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Originally Posted by Drumnagorrach View Post
It occurred to me that as nitrogen has larger molecules than oxygen and carbon dioxide,and that inner tubes leak the smaller molecules out through the rubber,that as the inner tube is re inflated over an extended period then the ratio of nitrogen ,to other gasses found in normal air, will increase and the larger nitrogen molecules don't pass freely through the inner tube wall.
To that end,does it seem to you cyclists out there ,that the longer an inner tube is in use ,the less frequently it needs to be re inflated ?
It may be my imagination ,but unless I have a faulty valve ,after the first few times I pump up my tires they seem to stay up almost indefinitely.
.
Nice.....
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Old 11-24-13, 07:04 PM   #5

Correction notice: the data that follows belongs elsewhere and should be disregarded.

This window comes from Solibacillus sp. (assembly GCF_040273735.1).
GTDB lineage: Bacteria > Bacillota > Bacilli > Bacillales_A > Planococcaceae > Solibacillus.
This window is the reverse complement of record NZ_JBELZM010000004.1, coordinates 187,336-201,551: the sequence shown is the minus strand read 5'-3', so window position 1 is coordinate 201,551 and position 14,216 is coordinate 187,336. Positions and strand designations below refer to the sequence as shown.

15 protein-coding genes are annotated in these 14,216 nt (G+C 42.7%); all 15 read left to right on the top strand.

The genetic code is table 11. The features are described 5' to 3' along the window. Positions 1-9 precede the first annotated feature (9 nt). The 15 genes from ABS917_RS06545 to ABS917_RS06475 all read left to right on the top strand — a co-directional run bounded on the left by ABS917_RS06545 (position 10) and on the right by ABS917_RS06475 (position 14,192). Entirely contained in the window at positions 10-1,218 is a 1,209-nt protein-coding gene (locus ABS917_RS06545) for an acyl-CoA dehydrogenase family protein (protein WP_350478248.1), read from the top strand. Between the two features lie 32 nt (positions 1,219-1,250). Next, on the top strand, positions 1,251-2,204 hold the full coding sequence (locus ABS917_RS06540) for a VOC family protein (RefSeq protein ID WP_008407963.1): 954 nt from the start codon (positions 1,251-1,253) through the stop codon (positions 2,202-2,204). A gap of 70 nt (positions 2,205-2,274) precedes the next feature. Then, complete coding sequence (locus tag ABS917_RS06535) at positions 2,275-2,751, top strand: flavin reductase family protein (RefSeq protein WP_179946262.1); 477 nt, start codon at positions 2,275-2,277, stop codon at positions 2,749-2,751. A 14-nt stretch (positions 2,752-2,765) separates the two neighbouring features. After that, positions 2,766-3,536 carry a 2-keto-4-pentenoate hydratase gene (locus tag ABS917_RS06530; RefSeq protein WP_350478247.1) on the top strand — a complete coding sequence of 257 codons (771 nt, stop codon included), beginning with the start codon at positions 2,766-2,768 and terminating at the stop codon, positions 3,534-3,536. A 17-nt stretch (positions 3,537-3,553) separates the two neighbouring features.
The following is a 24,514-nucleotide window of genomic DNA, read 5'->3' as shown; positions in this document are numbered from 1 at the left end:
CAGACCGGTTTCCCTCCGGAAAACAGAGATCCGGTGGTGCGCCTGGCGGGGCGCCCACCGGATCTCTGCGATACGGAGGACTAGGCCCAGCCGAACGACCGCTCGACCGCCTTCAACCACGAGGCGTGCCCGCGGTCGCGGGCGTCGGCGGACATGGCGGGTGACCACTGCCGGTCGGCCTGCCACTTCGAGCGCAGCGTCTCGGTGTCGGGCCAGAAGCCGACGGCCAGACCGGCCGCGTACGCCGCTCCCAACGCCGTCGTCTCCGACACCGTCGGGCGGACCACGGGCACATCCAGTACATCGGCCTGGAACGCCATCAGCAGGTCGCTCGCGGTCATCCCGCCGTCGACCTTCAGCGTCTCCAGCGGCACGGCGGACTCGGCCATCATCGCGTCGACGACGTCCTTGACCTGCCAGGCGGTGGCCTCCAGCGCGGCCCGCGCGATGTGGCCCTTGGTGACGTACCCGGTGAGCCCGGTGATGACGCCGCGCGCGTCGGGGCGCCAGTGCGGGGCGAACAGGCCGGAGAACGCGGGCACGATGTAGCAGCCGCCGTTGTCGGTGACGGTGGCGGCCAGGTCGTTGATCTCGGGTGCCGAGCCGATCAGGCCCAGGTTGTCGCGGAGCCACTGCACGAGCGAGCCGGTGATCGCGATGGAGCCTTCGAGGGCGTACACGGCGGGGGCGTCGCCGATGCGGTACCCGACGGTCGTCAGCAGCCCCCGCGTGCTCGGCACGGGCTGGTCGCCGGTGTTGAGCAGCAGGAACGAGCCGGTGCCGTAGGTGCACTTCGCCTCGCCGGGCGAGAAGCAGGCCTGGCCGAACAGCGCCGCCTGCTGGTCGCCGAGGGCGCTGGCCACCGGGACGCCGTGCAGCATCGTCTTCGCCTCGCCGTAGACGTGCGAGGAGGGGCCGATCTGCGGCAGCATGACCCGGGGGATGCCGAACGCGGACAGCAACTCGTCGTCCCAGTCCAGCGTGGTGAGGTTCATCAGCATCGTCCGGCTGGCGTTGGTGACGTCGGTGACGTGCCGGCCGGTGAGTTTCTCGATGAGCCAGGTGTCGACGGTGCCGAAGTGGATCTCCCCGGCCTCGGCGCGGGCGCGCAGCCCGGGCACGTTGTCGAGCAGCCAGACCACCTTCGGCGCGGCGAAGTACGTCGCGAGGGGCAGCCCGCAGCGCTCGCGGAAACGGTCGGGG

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The high concentration of nitrogen is the reason I never use my bicycle wheels for supplementary air while scuba diving.
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Old 11-24-13, 08:25 PM   #6
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Semi-permeable membrane. The theory is spot on, the actual is not.
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Old 11-24-13, 08:38 PM   #7
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Semi-permeable membrane. The theory is spot on, the actual is not.
Agreed. Yes, N2 diffuses through tubes a little slower than O2, but the difference is small and air is 78% nitrogen anyway so the effect is negligible. BTW, the difference is not due to size but rather that oxygen is more reactive with the hydrocarbon molecules of rubber and therefore tends to stick to the inner surface of the tube and then gradually diffuses through it - CO2 clings even more and diffuses much faster despite being a larger molecule.

Last edited by prathmann; 11-25-13 at 09:12 AM.
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Old 11-24-13, 09:21 PM   #8
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What the heck . . . I might as well throw this out there